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Local News

  • Today in History for March 8th
  • Forest Service may let more fires burn

    SAN FRANCISCO (AP) — After coming in $400 million over budget following last year's busy fire season, the Forest Service is altering its approach and may let more fires burn instead of attacking every one.

    The move, quietly made in a letter late last month by Forest Service Chief Tom Tidwell, brings the agency more in line with the National Parks Service and back to what it had done until last year. It also answers critics who said the agency wasted money and endangered firefighters by battling fires in remote areas that posed little or no danger to property or critical habitat.

    Tidwell played down the change, saying it's simply an "evolution of the science and the expertise" that has led to more emphasis on pre-fire planning and managed burns, which involve purposely setting fires to eliminate dead trees and other fuels that could help a wildfire quickly spread.

    "We have to be able to structure (fire management) this way to help all of us," Tidwell told The Associated Press. "So that we're thinking about the right things when we make these decisions."

  • After filibuster, Senate confirms Brennan as CIA director

     

    WASHINGTON (AP) — The Senate confirmed John Brennan to be CIA director Thursday after the Obama administration bowed to demands from Republicans blocking the nomination and stated explicitly there are limits on the president's power to use drones against U.S. terror suspects on American soil.

    The vote was 63-34 and came just hours after Republican Sen. Rand Paul of Kentucky, a possible 2016 presidential candidate, held the floor past midnight in an old-style filibuster of the nomination to extract an answer from the administration.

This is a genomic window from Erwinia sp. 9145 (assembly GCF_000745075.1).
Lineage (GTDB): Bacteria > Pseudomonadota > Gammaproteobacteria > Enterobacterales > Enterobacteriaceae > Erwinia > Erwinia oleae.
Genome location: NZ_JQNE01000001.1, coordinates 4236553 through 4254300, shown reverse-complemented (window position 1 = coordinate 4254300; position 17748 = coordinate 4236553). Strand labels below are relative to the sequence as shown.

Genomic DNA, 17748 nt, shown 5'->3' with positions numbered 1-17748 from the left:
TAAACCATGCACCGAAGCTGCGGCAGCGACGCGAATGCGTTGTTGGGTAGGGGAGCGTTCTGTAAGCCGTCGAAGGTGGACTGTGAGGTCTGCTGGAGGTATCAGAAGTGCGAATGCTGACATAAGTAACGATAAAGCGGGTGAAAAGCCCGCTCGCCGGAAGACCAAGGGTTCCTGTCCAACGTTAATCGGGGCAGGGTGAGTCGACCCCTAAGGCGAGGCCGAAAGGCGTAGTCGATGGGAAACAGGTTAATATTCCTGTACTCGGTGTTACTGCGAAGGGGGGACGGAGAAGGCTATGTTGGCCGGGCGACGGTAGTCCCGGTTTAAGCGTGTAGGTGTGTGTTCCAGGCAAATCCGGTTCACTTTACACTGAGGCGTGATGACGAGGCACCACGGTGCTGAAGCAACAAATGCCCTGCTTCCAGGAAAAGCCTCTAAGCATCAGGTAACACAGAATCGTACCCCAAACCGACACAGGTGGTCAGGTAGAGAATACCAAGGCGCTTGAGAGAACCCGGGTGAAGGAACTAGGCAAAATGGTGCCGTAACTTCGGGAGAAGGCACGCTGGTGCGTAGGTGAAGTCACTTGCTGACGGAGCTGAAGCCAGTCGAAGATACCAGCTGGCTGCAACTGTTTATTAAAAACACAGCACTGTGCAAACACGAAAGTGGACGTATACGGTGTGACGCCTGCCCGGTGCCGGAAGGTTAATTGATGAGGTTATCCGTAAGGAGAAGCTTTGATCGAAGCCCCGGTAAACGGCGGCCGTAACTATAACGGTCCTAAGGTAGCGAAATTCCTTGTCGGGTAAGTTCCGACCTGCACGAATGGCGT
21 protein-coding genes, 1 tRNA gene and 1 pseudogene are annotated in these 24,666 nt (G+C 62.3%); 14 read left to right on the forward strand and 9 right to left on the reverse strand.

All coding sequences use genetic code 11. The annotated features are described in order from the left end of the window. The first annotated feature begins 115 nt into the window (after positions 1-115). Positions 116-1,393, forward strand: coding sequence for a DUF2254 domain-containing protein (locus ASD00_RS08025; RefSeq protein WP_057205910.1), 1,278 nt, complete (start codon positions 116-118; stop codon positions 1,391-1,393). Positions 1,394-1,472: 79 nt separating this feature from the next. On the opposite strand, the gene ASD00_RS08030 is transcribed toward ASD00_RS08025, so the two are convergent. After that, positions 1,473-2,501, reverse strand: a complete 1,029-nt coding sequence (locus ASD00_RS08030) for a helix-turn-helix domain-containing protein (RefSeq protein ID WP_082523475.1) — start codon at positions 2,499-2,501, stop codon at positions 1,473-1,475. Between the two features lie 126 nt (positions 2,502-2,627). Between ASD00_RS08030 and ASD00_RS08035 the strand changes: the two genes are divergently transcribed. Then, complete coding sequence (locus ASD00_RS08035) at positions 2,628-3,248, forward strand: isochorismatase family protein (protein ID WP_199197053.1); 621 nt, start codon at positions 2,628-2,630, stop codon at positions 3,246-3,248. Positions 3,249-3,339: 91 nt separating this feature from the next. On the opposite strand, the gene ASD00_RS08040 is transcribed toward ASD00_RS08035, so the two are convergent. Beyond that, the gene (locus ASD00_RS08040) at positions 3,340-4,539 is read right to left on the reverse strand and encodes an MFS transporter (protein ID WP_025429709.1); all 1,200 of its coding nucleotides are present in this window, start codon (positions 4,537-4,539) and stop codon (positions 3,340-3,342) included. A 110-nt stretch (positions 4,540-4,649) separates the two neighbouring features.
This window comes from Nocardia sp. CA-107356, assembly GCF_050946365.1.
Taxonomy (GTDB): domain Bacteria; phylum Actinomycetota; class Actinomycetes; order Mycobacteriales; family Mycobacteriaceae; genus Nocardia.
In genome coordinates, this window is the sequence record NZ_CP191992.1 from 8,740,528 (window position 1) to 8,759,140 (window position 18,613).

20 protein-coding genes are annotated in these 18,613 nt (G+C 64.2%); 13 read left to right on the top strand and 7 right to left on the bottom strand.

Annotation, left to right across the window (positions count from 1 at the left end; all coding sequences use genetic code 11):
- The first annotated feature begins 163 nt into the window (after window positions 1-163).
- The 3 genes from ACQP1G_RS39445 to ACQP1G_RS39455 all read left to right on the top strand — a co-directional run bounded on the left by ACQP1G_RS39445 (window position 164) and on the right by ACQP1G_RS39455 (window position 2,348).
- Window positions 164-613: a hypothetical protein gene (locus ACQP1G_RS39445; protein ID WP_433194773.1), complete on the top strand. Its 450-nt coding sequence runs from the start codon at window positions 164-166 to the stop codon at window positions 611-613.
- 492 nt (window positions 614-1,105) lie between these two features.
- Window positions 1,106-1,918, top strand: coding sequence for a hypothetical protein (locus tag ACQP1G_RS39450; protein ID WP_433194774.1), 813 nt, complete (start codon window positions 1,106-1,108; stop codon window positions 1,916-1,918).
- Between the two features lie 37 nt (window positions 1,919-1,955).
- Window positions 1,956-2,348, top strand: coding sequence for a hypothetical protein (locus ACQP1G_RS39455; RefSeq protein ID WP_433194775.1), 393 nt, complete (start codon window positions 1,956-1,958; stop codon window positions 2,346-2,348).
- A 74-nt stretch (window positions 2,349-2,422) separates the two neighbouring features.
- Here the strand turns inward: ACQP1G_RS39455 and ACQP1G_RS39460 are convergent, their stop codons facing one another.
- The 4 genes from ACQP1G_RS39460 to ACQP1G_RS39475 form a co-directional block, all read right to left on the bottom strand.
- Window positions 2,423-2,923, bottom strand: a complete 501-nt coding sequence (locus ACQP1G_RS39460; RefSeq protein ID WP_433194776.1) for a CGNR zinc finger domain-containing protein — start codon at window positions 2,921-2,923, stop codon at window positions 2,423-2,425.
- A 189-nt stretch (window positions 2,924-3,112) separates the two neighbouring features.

Still, Brennan won some GOP support. Thirteen Republicans voted with 49 Democrats and one independent to give Brennan, who has been President Barack Obama's top counterterrorism adviser, the top job at the nation's spy agency. He will replace Michael Morell, the CIA's deputy director who has been acting director since David Petraeus resigned in November after acknowledging an affair with his biographer.

    The confirmation vote came moments after Democrats prevailed in a vote ending the filibuster, 81-16.

    In a series of fast-moving events, by Senate standards, Attorney General Eric Holder sent a one-paragraph letter to Paul, who had commanded the floor for nearly 13 hours on Wednesday and into Thursday.

  • Manhattan Project agent Safferstein dies at 92

    NEW YORK (AP) — Nathan Safferstein was barely 21 when circumstances suddenly propelled him from his job as a supermarket manager into the stealth world of a counterintelligence agent on the project that produced the atomic bomb.

    A customer at the Connecticut market had told her brother — an Army intelligence commander — about a bright young prospect. Soon, paperwork was filled out, recommendations made.

    Wartime security being paramount, Safferstein eavesdropped on phone calls of scientists and engineers in Los Alamos, N.M., to make sure no Manhattan Project secrets were leaked, and delivered bomb-making uranium and top-secret messages. He also scrawled his signature on the first A-bomb, called "Little Boy," dropped on Hiroshima, Japan, on Aug. 6, 1945. A second bomb leveled Nagasaki on Aug. 9, and Japan surrendered six days later.

  • Facebook: Major Newsfeed Change Coming for Users
  • Power outage on North Mesa

    An underground termination was the cause of Tuesday afternoon’s outage that lasted just under two hours and affected a portion of North Mesa.
    Reported at 2:05 p.m., approximately one-third of the Los Alamos Department of Public Utilities’ customers were without power on San Ildefonso Road beginning at and including the Del Norte/Del Sol neighborhoods and continuing east out to Big Rock Loop. DPU’s electric line crew repaired the cable and restored electricity by 3:50 p.m.    

  • Update 03-07-13

    Fundraiser

    The Los Alamos High School Speech and Debate team is selling Yankee Candles to raise money for the Hilltalkers Speech and Debate team. The fundraiser finishes on Friday. If interested in purchasing a candle, contact Mrs. Batha at m.batha@laschools.net.